An Independence Day Message from the Founding Fathers
Without Religion the Government of a Free People Cannot Be Maintained.
Americans of the twentieth century often fail to realize the supreme importance which the Founding Fathers originally attached to the role of religion in the structure of the unique civilization which they hoped would emerge as the first free people in modern times. Many Americans also fail to realize that the Founders felt the role of religion would be as important in our own day as it was in theirs.
In 1787, the very year the Constitution was written and approved by Congress, that same Congress passed the famous Northwest Ordinance. In it they emphasized the essential need to teach religion and morality in the schools. Here is the way they said it:
Article 3: Religion, morality, and knowledge being necessary to good government and the happiness of mankind, schools and the means of education shall forever be encouraged.
Notice that formal education was to include among its responsibilities the teaching of three important subjects:
- Religion, which might be defined as a “fundamental system of beliefs concerning man’s origin and relationship to the cosmic universe as well as his relationship with his fellowmen.”
- Morality, which may be described as “a standard of behavior distinguishing right from wrong.”
- Knowledge, which is “an intellectual awareness and understanding of established facts relating to any field of human experience or inquiry (i.e., history, geography, science, etc.).”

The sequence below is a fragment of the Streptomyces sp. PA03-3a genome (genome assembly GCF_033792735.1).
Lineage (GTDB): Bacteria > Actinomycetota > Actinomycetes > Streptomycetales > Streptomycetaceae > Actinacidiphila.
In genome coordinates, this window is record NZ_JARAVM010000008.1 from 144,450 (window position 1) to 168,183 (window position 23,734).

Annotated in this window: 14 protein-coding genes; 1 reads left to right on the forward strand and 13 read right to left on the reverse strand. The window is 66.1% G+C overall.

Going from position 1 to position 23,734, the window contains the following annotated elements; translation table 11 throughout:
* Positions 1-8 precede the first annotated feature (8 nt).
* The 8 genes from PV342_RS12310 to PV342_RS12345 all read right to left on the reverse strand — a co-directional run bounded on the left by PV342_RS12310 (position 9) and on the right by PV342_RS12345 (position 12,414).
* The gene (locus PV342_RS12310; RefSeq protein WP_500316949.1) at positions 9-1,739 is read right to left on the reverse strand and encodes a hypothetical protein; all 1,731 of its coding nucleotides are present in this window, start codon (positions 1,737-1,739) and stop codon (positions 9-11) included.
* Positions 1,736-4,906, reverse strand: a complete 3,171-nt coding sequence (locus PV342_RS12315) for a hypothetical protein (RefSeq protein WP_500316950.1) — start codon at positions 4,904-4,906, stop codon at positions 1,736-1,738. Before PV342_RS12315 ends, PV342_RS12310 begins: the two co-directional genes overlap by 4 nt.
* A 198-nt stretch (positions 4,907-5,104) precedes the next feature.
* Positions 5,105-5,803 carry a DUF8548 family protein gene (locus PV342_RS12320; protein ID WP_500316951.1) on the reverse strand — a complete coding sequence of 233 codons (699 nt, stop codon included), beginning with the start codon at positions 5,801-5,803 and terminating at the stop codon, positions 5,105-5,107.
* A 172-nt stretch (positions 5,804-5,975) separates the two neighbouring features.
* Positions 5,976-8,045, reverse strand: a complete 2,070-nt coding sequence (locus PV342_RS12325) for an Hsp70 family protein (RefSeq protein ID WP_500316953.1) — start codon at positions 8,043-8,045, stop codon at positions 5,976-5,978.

Washington Describes the Founders’ Position
The position set forth in the Northwest Ordinance was re-emphasized by President George Washington in his Farewell Address:
Of all the dispositions and habits which lead to political prosperity, religion and morality are indispensable supports…. And let us with caution indulge the supposition that morality can be maintained without religion…. Reason and experience both forbid us to expect that national morality can prevail to the exclusion of religious principle.
Statements of the Founders Concerning These Principles
Samuel Adams said that this group of basic beliefs which constitute “the religion of America is the religion of all mankind.” In other words, these fundamental beliefs belong to all world faiths and could therefore be taught without being offensive to any “sect or denomination” as indicated in the Virginia bill for establishing elementary schools.
John Adams called these tenets the “general principles” on which the American civilization had been founded.
Thomas Jefferson called these basic beliefs the principles “in which God has united us all.”
From these statements it is obvious how significantly the Founders looked upon the fundamental precepts of religion and morality as the cornerstones of a free government. This gives additional importance to the previously quoted warning of Washington when he said: “Of all the dispositions and habits which lead to political prosperity, religion and morality are indispensable supports…. Who that is a sincere friend to it can look with indifference upon attempts to shake the foundation of the fabric?”
Washington issued this solemn warning because in France, shortly before he wrote his Farewell Address (1796), the promoters of atheism and amorality had seized control and turned the French Revolution into a shocking blood bath of wild excesses and violence. Washington obviously never wanted anything like that to happen in the United States. Therefore, he had said: “In vain would that man claim the tribute of patriotism, who should labor to subvert these great pillars of human happiness [religion and morality].”
~Taken from W. Cleon Skousen, The 5000 Year Leap: The 28 Great Ideas That Changed the World